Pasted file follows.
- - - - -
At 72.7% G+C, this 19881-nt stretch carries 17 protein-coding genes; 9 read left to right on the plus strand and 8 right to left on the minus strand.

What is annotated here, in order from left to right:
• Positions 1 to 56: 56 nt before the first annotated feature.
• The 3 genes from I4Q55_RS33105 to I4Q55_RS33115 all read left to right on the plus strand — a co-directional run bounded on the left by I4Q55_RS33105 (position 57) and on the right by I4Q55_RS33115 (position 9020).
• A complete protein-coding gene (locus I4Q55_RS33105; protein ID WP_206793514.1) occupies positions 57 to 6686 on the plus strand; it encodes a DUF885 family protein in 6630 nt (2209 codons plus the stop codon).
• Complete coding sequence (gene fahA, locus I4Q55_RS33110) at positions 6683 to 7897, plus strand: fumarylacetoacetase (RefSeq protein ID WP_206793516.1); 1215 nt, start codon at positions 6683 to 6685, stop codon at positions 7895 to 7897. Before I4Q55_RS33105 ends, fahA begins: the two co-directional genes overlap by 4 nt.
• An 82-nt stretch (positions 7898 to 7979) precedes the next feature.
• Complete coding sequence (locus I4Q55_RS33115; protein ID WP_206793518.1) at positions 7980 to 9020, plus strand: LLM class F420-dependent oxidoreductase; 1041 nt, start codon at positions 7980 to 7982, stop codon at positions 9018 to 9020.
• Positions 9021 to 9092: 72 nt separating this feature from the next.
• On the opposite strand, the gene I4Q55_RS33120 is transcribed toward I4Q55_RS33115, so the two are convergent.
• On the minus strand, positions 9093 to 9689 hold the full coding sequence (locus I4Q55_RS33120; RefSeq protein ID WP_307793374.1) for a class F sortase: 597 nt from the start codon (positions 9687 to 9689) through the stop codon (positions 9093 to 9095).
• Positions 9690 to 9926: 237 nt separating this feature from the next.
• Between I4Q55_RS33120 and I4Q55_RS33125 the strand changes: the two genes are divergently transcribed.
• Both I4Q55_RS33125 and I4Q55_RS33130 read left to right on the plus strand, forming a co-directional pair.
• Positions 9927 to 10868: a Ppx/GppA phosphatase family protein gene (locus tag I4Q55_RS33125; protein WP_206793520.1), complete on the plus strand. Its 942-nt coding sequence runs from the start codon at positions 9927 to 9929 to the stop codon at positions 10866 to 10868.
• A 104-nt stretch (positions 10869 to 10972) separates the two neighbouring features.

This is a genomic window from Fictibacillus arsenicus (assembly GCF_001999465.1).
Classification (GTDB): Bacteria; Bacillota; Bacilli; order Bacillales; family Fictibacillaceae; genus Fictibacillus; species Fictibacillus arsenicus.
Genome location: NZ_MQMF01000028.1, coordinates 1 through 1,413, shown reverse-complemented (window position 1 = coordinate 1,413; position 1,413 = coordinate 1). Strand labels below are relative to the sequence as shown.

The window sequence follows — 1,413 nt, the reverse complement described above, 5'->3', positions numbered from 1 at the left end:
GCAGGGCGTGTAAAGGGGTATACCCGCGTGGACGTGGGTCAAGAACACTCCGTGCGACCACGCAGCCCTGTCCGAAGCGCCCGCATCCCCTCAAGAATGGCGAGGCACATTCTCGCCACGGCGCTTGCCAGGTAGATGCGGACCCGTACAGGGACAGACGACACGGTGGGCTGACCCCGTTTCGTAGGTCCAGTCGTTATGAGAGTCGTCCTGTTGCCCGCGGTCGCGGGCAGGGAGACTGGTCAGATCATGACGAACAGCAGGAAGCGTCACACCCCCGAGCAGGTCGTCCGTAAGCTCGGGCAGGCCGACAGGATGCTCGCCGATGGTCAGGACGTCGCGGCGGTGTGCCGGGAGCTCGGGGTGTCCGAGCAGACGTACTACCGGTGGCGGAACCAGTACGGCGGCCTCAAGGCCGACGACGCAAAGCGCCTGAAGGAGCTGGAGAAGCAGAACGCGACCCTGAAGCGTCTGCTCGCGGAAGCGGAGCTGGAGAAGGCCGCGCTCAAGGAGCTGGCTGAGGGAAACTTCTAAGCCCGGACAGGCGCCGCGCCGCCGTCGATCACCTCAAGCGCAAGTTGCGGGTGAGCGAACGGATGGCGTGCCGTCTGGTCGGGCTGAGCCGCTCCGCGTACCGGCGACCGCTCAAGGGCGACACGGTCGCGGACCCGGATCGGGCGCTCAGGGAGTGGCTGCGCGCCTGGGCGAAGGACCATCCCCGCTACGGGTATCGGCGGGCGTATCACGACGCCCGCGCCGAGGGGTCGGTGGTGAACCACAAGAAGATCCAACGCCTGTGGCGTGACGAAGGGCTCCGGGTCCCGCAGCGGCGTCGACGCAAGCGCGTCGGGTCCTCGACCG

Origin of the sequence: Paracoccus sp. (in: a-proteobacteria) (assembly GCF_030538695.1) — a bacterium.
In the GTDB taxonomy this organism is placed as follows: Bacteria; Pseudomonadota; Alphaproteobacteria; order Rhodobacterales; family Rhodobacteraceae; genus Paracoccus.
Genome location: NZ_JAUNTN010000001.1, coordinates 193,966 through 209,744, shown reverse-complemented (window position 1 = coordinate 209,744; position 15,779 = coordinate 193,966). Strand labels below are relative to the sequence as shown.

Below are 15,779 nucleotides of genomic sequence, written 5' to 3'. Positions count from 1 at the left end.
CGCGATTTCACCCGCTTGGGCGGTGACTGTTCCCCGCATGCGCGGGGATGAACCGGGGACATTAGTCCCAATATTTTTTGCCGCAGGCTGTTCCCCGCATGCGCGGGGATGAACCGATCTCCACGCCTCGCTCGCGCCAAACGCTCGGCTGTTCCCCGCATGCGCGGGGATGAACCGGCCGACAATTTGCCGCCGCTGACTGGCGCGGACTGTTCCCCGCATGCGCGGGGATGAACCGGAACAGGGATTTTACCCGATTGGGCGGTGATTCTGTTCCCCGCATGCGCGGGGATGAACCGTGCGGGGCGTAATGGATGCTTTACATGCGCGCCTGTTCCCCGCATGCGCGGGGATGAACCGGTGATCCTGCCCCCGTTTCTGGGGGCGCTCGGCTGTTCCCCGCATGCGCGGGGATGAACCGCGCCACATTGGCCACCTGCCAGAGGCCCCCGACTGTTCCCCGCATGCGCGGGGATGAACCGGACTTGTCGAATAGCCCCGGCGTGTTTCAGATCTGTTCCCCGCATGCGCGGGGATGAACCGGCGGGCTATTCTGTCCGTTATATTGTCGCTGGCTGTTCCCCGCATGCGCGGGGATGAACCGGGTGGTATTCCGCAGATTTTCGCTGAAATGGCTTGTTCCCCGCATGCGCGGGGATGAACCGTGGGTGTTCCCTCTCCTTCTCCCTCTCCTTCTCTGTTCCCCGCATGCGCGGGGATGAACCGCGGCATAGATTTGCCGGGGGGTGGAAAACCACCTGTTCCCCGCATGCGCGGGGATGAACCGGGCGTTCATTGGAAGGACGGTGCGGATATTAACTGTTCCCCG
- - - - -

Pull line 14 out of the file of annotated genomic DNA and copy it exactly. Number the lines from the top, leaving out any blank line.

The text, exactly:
• Both I4Q55_RS33125 and I4Q55_RS33130 read left to right on the plus strand, forming a co-directional pair.